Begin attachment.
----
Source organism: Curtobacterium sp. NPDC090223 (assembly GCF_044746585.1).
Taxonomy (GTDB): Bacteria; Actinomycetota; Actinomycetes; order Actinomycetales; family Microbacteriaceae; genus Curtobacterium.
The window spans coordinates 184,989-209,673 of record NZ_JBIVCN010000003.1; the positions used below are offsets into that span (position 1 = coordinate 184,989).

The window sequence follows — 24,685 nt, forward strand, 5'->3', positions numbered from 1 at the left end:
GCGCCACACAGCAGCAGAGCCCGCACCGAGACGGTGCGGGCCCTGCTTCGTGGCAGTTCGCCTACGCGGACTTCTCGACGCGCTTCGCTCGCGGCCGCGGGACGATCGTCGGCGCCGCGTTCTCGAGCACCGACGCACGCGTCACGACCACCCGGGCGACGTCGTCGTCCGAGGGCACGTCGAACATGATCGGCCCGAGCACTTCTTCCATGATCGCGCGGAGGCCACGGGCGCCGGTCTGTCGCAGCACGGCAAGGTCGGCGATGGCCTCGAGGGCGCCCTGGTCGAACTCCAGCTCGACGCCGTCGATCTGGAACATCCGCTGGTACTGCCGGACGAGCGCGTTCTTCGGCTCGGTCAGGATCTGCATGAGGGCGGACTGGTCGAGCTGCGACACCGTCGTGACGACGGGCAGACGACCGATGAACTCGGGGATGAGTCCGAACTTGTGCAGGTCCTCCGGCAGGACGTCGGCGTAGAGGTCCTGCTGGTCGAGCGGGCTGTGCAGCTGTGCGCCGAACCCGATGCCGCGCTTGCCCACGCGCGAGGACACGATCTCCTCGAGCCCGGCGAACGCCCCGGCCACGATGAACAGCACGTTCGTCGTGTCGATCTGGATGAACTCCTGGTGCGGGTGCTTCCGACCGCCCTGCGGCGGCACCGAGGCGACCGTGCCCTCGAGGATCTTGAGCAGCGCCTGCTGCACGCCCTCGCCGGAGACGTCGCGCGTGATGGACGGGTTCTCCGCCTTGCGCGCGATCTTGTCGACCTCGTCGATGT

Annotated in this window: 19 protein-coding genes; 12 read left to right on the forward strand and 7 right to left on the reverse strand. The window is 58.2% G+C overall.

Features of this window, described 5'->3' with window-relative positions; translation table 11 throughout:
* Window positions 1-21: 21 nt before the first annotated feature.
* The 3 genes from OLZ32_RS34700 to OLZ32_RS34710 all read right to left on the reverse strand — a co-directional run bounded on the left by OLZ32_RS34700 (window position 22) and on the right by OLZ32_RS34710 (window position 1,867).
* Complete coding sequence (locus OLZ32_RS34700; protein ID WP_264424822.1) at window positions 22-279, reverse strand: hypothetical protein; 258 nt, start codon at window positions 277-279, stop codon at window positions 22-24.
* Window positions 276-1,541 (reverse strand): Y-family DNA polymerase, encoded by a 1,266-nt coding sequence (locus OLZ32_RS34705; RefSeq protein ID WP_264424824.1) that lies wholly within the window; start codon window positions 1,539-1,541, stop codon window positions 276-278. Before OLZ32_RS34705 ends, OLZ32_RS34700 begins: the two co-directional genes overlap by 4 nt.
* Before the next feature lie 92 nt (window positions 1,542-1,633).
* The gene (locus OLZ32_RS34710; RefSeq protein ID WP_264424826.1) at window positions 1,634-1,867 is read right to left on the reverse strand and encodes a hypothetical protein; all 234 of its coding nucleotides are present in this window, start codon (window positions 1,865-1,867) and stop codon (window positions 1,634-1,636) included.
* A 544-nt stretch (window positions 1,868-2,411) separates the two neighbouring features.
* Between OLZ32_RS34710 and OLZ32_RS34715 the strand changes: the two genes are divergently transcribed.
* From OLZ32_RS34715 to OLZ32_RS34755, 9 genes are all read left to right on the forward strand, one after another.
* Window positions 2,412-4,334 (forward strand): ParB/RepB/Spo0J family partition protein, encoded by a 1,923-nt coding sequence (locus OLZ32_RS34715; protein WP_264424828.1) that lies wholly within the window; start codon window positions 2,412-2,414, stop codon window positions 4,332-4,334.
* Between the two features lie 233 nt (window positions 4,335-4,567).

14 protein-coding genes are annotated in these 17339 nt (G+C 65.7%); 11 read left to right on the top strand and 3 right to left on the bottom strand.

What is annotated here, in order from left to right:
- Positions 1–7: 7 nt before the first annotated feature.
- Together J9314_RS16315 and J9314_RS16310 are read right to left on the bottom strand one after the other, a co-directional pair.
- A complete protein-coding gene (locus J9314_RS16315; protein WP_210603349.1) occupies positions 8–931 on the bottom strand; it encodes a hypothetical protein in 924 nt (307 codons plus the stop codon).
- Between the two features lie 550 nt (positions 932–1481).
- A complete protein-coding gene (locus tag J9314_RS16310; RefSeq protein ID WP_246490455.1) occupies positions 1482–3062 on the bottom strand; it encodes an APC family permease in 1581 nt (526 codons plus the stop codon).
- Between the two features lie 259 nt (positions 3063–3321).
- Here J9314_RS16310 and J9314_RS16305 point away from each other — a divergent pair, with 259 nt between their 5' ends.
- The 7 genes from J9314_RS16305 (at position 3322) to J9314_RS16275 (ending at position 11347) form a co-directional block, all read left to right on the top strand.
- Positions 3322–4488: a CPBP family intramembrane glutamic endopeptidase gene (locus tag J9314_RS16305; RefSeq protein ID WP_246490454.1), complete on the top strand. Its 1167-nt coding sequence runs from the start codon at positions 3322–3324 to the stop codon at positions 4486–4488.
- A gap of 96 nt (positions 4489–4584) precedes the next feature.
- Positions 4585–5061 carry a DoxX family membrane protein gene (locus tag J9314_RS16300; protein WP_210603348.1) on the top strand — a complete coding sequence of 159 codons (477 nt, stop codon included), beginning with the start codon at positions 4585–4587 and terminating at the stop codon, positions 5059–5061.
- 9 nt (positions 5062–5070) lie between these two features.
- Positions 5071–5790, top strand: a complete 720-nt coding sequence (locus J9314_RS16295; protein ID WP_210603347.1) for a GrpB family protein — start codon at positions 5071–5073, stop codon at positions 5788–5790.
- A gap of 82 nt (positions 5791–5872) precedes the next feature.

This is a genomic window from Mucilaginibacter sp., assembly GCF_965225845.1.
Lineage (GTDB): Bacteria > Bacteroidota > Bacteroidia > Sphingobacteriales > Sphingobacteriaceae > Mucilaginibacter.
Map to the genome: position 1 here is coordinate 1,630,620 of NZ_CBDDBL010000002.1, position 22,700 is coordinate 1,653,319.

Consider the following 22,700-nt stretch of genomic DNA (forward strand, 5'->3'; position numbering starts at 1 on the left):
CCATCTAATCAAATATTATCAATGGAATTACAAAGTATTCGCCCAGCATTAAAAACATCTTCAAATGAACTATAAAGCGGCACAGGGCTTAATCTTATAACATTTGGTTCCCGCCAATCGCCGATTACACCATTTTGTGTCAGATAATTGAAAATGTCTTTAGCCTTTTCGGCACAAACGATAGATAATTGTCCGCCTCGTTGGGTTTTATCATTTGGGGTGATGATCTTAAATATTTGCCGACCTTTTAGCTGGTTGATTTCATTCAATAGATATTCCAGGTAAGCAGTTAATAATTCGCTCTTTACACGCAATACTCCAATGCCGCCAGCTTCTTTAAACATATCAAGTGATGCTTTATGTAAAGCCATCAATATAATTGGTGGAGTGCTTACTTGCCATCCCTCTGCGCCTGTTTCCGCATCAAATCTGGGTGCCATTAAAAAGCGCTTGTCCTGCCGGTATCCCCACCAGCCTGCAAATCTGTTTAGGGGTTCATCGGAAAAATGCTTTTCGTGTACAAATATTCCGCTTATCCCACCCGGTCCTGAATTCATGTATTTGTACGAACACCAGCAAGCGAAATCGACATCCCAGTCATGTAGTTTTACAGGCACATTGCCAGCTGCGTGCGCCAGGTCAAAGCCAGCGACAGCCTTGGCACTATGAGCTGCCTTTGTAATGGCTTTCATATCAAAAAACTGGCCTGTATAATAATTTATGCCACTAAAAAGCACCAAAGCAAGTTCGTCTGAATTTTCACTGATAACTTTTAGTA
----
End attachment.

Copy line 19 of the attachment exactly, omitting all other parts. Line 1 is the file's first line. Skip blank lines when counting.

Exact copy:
14 protein-coding genes are annotated in these 17339 nt (G+C 65.7%); 11 read left to right on the top strand and 3 right to left on the bottom strand.